A New Dam on the San Joaquin? I Think Not.

Bettina Boxall of the LA Times brings us some hope today of a new reservoir. http://www.latimes.com/news/local/la-me-water-dam9-2010mar09,0,1524565.story I am not confident, despite the pressing need.
How pressing is the need? We are coming up on the 50th anniversary of the bond measure that gave us the State Water Project. Since the completion of that project about 40 years ago, there have been no serious additions to the State’s water infrastructure – but our population has increased from about 16 million to over 36 million. How long can we go on this way, expanding in population but using the same, aging infrastructure? Not much longer, I fear.
Why have we neglected to build necessary infrastructure – not just in water, but in highways, schools, power systems, etc.? Well, cost is definitely a factor. But more people means more revenue to the State, doesn’t it? Other than property taxes – which have been somewhat spared, due to Proposition 13 – tax rates have also increased. So there should have been enough cash on hand to deal with something as essential as water.
The bigger reason is the unprecedented “success” of the “environmental” movement. This movement was perhaps the second greatest cause of the public protests of the 1960’s – second, of course, to the Vietnam War. How did our government respond? At the federal level, the response was the passage of the Safe Drinking Water Act, the Clean Water Act, the Clean Air Act, the Super Fund, and a myriad of other legislative actions. Virtually all of these were signed into law by, of all people, Richard M. Nixon. That’s right: the hated conservative was responsible for the most earth-shattering environmental laws in the history of Humanity.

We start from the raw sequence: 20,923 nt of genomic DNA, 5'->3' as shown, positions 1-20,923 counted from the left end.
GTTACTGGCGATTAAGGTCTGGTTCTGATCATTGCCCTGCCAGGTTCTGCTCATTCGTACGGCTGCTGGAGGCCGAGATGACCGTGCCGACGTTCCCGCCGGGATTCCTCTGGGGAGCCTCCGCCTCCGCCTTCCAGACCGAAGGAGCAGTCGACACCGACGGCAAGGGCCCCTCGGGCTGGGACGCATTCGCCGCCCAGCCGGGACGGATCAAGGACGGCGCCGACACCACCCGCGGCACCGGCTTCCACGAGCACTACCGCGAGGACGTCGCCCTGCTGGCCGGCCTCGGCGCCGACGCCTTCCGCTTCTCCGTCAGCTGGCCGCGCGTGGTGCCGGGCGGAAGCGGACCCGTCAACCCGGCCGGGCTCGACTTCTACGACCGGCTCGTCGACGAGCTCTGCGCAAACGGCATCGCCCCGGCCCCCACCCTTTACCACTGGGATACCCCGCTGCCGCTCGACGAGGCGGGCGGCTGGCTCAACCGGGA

Mostly under (once and future?) governor Jerry Brown, California would not be outdone by the feds, passing even more far-reaching laws, which brought us the California Coastal Commission, a ban on off-shore oil drilling, the State Water Resources Control Board and its Regional Boards, the California Air Resources Board, and a host of other environmental boards and commissions. With the benefit of hindsight, we can see what the ultimate product of all these environmental laws has been: total paralysis of infrastructure development.
Enter the prospect of a new dam being constructed on the San Joaquin River. The LA Times article notes that funding will be an issue, and I’m sure that’s true. But with 36 million water customers in the State, I’m sure we could find the money. The real issue is the incredibly restrictive nature of existing environmental laws. With no proposed changes in these laws, I can only see the trends of the last 40 years continuing.
But this history is what really concerns me the most regarding our current public discourse over the environment. If the good intentions of the 60’s environmental movement effectively ended the construction of essential infrastructure, what unintended consequences will arise from our actions to “combat” global warming?

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